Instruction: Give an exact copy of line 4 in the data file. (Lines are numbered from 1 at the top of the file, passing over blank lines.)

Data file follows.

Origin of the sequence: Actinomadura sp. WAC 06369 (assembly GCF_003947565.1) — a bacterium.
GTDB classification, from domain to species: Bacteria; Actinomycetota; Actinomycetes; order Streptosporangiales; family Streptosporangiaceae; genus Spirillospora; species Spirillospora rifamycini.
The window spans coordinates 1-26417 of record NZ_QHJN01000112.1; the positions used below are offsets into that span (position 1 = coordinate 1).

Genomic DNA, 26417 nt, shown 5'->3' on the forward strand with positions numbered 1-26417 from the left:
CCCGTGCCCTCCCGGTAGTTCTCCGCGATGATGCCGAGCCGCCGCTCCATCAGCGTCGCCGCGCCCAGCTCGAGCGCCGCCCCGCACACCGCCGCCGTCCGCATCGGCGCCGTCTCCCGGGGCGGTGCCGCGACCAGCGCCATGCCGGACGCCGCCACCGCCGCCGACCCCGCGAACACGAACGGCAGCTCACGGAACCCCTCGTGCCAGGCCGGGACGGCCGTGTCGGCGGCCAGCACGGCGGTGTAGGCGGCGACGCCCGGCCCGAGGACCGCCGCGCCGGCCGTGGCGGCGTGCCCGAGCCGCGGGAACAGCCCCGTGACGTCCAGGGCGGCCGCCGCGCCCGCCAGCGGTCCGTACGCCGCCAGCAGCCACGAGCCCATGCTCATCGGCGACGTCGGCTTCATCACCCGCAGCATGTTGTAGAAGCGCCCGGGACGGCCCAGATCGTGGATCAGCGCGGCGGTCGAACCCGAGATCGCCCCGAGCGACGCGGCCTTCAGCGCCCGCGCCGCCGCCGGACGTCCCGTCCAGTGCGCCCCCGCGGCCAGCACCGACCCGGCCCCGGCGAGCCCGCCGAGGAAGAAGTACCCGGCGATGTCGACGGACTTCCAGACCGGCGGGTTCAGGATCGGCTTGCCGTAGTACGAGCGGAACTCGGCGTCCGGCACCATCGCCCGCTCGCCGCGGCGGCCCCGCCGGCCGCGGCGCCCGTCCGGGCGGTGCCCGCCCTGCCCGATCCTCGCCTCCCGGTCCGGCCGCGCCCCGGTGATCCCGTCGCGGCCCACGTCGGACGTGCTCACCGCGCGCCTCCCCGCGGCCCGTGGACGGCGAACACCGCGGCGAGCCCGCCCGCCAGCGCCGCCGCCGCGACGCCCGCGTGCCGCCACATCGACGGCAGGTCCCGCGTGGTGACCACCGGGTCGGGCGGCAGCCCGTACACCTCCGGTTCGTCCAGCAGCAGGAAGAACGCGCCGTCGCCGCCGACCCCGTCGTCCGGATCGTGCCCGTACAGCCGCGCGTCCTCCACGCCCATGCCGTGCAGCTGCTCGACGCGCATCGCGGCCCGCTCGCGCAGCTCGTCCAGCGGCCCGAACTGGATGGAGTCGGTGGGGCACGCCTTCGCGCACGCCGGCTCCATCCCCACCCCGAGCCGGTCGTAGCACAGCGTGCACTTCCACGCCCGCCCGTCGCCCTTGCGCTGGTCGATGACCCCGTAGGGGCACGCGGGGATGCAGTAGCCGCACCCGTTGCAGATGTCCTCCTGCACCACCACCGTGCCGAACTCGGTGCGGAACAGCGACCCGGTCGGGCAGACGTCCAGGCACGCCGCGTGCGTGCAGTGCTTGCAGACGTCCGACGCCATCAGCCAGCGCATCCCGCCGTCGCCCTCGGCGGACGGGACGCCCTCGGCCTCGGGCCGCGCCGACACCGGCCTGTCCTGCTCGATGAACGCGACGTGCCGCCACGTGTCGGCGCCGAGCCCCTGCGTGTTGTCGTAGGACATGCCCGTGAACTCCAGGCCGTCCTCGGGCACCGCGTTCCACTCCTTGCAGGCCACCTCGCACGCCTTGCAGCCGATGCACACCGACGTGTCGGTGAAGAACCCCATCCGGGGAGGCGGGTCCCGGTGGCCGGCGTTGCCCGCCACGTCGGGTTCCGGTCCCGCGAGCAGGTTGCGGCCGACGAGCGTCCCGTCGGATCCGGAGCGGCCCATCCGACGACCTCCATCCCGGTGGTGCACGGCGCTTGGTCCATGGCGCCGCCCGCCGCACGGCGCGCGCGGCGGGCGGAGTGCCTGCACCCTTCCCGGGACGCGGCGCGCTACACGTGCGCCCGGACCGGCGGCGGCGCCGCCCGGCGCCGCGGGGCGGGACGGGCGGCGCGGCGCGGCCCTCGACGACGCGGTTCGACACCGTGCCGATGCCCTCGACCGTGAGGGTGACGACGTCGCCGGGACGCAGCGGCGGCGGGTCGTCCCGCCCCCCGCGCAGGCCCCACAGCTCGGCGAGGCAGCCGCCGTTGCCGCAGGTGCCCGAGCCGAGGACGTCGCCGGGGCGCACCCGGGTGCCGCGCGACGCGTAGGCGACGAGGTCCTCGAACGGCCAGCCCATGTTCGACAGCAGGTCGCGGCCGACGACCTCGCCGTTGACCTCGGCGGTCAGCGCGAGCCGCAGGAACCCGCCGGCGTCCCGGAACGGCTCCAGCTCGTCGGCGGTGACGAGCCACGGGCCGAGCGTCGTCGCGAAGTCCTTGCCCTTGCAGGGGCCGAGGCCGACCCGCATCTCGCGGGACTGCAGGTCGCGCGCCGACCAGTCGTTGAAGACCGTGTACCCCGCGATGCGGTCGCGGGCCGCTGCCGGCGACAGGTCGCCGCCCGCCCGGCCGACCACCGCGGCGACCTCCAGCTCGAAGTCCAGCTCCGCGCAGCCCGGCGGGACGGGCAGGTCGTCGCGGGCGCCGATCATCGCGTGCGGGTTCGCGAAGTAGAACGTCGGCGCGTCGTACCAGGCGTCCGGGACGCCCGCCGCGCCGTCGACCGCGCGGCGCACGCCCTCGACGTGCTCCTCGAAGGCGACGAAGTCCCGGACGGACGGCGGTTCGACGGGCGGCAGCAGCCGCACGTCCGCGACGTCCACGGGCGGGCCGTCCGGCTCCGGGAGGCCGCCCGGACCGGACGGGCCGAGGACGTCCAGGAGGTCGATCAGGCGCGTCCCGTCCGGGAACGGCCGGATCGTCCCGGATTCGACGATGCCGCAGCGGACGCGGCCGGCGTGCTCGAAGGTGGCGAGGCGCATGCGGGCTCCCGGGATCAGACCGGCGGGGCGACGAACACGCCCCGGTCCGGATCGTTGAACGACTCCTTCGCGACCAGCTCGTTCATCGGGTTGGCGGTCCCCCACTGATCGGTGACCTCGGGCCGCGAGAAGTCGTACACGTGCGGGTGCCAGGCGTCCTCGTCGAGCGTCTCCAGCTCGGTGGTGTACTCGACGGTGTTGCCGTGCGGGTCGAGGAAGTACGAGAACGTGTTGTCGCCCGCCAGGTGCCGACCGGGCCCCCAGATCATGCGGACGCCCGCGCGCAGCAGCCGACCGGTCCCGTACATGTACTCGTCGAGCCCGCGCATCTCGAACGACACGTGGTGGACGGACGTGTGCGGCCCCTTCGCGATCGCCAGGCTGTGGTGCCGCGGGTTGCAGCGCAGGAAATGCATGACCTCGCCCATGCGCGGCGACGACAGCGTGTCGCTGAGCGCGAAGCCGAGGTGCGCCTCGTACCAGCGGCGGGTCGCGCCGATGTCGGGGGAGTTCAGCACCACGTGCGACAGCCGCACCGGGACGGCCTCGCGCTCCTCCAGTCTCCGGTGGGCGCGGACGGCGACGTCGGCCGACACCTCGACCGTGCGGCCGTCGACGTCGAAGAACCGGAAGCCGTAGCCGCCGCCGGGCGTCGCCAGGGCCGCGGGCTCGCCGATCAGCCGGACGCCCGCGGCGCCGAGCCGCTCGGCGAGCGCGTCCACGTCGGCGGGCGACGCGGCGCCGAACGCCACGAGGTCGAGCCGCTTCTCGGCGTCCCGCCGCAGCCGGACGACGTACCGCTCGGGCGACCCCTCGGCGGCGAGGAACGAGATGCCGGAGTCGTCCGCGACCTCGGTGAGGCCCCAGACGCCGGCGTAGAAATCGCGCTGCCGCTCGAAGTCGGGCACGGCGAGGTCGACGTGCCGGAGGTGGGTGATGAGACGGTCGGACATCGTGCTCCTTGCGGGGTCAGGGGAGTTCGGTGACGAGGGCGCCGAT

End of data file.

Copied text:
Genomic DNA, 26417 nt, shown 5'->3' on the forward strand with positions numbered 1-26417 from the left: